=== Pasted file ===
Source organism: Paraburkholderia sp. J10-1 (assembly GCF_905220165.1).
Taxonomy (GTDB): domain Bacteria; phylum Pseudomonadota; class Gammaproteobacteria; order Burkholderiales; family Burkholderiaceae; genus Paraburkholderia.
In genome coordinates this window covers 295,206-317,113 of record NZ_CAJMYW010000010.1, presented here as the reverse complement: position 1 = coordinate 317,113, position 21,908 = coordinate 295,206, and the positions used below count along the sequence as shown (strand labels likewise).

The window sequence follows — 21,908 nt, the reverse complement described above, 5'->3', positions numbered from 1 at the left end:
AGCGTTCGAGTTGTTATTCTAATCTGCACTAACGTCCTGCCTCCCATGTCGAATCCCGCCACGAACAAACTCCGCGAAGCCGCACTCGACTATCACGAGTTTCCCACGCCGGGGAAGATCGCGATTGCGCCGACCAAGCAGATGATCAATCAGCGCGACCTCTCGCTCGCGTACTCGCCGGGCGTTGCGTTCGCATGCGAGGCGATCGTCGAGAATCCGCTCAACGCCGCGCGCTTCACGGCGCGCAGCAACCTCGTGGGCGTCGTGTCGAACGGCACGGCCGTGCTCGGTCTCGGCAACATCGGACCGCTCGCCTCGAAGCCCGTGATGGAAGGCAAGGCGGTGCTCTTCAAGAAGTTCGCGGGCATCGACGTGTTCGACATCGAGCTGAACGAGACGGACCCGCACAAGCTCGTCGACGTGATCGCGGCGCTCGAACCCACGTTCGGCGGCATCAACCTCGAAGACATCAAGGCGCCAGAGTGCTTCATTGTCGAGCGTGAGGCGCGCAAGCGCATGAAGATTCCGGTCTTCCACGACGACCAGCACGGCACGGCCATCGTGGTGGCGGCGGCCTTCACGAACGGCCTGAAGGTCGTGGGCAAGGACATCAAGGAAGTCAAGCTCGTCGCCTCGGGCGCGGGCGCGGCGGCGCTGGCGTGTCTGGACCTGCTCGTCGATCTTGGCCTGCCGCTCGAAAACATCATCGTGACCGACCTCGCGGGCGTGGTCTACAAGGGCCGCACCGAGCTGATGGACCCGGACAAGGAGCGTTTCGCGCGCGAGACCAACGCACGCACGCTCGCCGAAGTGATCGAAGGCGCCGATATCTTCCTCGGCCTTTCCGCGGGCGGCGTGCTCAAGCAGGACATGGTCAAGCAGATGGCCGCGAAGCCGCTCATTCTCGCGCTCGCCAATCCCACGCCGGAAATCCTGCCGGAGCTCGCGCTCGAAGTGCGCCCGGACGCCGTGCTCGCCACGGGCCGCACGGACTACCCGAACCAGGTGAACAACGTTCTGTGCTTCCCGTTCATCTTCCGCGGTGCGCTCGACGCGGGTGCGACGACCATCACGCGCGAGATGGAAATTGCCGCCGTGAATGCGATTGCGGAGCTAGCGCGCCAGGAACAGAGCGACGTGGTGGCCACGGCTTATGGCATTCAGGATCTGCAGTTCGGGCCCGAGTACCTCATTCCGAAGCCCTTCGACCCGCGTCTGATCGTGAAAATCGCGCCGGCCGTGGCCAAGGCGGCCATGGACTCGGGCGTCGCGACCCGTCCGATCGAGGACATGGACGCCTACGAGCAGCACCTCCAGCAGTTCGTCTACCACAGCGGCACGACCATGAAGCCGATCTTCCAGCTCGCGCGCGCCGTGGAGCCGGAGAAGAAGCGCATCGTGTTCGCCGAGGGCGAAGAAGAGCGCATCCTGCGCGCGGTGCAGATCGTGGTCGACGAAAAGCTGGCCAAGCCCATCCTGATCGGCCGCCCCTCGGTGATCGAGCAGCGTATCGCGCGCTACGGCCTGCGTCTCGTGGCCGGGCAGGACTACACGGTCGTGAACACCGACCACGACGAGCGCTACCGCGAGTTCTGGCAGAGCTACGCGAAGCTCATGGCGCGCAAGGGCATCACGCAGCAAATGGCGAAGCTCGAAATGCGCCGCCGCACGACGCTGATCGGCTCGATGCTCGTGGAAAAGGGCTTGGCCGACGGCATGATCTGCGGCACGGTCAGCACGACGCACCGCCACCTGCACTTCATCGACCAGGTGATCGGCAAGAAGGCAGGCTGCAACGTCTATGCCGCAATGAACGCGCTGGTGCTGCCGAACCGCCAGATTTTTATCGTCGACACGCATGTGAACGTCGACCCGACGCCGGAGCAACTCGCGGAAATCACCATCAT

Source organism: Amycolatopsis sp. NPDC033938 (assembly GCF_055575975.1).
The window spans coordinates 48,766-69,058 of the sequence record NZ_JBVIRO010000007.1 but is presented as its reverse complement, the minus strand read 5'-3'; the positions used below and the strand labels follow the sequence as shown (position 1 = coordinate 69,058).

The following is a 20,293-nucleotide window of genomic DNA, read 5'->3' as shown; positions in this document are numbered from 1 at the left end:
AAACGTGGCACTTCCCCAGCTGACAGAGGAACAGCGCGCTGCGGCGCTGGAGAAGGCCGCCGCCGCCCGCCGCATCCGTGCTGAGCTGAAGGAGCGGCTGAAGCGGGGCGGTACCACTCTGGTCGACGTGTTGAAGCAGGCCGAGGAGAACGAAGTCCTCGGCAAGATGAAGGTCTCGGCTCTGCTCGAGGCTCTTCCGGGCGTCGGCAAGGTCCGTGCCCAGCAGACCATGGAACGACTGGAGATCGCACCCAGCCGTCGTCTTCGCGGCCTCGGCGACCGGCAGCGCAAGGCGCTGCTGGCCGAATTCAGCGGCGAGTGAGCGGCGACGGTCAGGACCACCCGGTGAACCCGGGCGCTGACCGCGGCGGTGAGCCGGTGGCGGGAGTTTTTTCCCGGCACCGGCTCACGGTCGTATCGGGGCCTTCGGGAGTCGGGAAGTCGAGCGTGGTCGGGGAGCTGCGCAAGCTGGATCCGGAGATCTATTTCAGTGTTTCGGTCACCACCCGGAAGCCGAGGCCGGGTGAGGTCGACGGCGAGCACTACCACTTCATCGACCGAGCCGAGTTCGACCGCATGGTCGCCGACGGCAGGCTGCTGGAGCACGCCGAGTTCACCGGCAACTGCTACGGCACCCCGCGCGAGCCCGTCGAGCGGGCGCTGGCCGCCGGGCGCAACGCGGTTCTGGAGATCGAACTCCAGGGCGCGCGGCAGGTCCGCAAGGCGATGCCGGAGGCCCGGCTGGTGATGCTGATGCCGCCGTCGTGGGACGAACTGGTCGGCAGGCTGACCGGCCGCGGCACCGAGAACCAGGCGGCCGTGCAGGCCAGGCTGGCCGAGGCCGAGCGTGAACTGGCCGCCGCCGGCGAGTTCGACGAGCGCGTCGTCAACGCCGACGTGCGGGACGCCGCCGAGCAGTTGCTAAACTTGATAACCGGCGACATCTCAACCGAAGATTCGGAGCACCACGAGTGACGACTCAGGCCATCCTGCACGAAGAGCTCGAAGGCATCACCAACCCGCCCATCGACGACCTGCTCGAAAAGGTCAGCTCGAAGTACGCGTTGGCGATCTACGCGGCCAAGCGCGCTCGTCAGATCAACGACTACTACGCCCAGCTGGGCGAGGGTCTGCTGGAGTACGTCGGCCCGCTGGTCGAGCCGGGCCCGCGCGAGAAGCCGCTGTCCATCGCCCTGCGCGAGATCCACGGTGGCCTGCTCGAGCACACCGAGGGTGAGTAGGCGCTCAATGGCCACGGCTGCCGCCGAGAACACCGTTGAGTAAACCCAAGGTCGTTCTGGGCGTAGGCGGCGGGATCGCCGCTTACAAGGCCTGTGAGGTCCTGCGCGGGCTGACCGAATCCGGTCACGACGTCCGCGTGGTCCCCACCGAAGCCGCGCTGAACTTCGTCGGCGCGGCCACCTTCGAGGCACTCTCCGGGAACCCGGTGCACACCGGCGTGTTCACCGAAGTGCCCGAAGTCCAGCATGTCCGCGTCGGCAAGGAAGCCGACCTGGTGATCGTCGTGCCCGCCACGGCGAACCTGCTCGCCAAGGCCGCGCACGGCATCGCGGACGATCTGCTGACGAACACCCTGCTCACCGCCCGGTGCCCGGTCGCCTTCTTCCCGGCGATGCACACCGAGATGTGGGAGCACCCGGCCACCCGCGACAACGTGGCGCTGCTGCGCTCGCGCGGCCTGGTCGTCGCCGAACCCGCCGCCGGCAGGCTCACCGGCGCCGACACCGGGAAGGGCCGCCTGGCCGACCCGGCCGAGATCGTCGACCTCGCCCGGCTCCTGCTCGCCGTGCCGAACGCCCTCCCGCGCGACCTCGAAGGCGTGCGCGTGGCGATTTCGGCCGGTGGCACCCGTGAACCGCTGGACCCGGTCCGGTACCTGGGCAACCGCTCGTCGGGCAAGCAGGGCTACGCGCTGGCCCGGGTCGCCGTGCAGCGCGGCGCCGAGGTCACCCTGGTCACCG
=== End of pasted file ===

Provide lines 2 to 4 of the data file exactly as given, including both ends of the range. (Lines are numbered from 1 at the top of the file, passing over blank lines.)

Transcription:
Taxonomy (GTDB): domain Bacteria; phylum Pseudomonadota; class Gammaproteobacteria; order Burkholderiales; family Burkholderiaceae; genus Paraburkholderia.
In genome coordinates this window covers 295,206-317,113 of record NZ_CAJMYW010000010.1, presented here as the reverse complement: position 1 = coordinate 317,113, position 21,908 = coordinate 295,206, and the positions used below count along the sequence as shown (strand labels likewise).

The window sequence follows — 21,908 nt, the reverse complement described above, 5'->3', positions numbered from 1 at the left end: